Before her final performance this weekend, longtime Richmond Ballet dancer Maggie Small shares her thoughts about a career spent on her toes.
For the season opener of the Richmond Ballet’s 2019-2020 performances, the company presents Contemporary Classics at the Dominion Energy Center for the Performing Arts this weekend, Friday, September 27 through Sunday, September 29.
Paying homage to some of the ballet’s roots, Contemporary Classics will offer two ballets: “Themes and Variations” by George Balanchine and “Carmina Burana” by John Butler. The program is accompanied by live instrumentation presented by the Richmond Symphony, in tandem with 100 choral singers from the VCU Commonwealth Singers and the Richmond Symphony Chorus.
The 2019-2020 season for the Richmond Ballet is one of many firsts and a few lasts. This season will be the last for company dancer Fernando Sabino. With Contemporary Classics, Richmond Ballet also bids farewell to long-serving company member Maggie Small. After the conclusion of Sunday’s performance of “Carmina Burana,” Small will officially retire from performance and assume a position on the administrative and fundraising side of the nonprofit ballet company.
Before she goes, RVA Magazine had the opportunity to sit down with her and listen to the highlights and takeaways of a distinguished ballerina.
“I’m excited to go out on something that I really care about,” Small said, “and to share that with so many people between the dancers, the artistic staff [of the Richmond Ballet], and soon to be the audiences, I just feel so grateful and supported.”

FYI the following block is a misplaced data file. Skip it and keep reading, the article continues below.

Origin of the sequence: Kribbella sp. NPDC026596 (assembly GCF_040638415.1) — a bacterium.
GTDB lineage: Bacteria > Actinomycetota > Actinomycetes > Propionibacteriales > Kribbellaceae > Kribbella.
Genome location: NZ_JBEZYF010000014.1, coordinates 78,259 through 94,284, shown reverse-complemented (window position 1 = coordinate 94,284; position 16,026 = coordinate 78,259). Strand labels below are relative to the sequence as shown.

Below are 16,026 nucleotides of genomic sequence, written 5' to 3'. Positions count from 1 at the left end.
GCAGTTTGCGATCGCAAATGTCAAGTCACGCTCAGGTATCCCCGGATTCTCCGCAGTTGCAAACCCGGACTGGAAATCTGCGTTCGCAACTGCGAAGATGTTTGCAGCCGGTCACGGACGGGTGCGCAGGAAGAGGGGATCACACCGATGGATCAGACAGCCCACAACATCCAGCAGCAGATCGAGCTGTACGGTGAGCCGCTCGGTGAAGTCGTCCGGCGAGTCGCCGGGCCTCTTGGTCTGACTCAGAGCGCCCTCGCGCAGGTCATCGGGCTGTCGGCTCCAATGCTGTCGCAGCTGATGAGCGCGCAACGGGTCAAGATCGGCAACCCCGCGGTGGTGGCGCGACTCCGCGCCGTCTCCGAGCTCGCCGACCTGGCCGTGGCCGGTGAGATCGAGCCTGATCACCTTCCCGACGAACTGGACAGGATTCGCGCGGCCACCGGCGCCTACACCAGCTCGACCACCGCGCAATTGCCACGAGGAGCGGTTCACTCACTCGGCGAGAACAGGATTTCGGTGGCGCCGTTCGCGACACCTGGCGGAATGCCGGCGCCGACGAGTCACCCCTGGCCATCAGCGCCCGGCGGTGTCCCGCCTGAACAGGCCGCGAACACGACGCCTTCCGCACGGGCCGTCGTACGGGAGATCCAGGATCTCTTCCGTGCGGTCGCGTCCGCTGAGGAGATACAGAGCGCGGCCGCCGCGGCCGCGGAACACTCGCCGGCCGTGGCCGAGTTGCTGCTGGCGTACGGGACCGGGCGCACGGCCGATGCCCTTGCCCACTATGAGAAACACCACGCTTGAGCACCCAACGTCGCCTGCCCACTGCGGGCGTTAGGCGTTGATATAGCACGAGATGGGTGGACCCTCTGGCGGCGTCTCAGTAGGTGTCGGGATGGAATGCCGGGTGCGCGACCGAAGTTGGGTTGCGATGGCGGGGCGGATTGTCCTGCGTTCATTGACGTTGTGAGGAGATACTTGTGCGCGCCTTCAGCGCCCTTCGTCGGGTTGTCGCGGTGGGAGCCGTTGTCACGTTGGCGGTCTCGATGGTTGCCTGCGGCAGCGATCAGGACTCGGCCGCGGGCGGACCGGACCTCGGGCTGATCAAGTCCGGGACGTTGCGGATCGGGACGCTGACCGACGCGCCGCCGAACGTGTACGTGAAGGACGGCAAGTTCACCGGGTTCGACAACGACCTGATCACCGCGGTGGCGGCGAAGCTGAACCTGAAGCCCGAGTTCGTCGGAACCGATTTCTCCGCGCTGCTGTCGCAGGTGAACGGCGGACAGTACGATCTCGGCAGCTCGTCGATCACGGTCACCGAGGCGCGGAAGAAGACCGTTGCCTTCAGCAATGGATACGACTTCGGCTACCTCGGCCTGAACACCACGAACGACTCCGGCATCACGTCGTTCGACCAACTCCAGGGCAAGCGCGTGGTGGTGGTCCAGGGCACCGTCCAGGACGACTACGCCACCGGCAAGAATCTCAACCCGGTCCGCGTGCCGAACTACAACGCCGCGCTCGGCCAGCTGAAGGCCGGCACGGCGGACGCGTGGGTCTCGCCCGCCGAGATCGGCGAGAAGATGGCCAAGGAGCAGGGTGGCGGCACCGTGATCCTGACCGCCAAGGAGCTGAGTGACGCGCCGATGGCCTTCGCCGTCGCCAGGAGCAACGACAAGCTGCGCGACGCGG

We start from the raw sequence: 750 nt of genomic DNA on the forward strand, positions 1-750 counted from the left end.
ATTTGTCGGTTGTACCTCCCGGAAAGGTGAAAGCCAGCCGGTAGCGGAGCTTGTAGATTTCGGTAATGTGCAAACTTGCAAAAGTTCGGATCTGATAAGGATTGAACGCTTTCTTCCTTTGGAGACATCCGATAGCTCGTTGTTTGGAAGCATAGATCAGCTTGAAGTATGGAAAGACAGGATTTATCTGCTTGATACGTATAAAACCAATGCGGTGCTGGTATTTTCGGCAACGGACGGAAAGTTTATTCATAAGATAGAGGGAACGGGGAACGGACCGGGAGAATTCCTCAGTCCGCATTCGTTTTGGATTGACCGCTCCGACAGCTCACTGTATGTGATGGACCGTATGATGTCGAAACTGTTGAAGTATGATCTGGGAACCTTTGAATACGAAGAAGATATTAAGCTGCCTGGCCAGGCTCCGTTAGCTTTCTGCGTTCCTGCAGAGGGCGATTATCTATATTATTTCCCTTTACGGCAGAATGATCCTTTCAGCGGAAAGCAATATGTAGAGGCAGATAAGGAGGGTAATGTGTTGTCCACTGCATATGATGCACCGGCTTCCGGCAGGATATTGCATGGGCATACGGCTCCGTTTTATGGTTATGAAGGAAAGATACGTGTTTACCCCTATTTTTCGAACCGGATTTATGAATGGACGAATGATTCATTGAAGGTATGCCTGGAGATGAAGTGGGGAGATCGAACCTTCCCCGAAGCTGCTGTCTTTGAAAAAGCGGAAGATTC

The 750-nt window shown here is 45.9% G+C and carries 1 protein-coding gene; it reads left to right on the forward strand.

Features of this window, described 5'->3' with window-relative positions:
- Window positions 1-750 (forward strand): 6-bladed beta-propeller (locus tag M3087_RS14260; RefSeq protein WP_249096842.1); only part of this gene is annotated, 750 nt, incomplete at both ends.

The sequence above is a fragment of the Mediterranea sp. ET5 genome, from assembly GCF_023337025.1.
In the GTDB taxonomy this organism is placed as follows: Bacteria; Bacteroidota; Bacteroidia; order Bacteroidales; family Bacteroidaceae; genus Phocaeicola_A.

Small is a Richmonder through and through, having taken advantage of the multiple programs the Richmond Ballet currently has that promote and give opportunity to children who might not get exposure to ballet. She was a student of the School of Richmond Ballet and became an apprentice at 17, while still in high school. After working her way through both professional companies to a principal dancer, Small has accrued notable accolades for her career in ballet, including a cover shoot for DANCE Magazine in 2012.
“What I love about dancing is the way it builds between people,” Small said. “It’s an art that’s handed down from generation. There’s moments where you’re working with a ballet master and they translate how you work with people in the room into dancing. We’re family here, too. If we don’t work together, it just won’t work.”
Small, who could honestly say that ballet is her life, was the first to admit that it’s a hard line of work. There’s mental and physical exhaustion, torn ligaments, and broken bones — but she wouldn’t have had it any other way. The Richmond Ballet offered her a home when she was just five years old, and it will continue to be her home as she steps away from her principal role into a development role writing grants for the nonprofit. Who better to tell the story of the ballet than its own ballerina?
You can come say “thank you” to Maggie Small this weekend only at the Dominion Energy Center’s Carpenter Theatre. Friday and Saturday shows start at 7pm, and the Sunday show starts at 2pm. Tickets start at $25 and can be purchased on Richmond Ballet’s website.
Top Photo: Dancers of Richmond Ballet in Carmina Burana by John Butler. Richmond Ballet 2019. All Rights Reserved. Photo by Sarah Ferguson.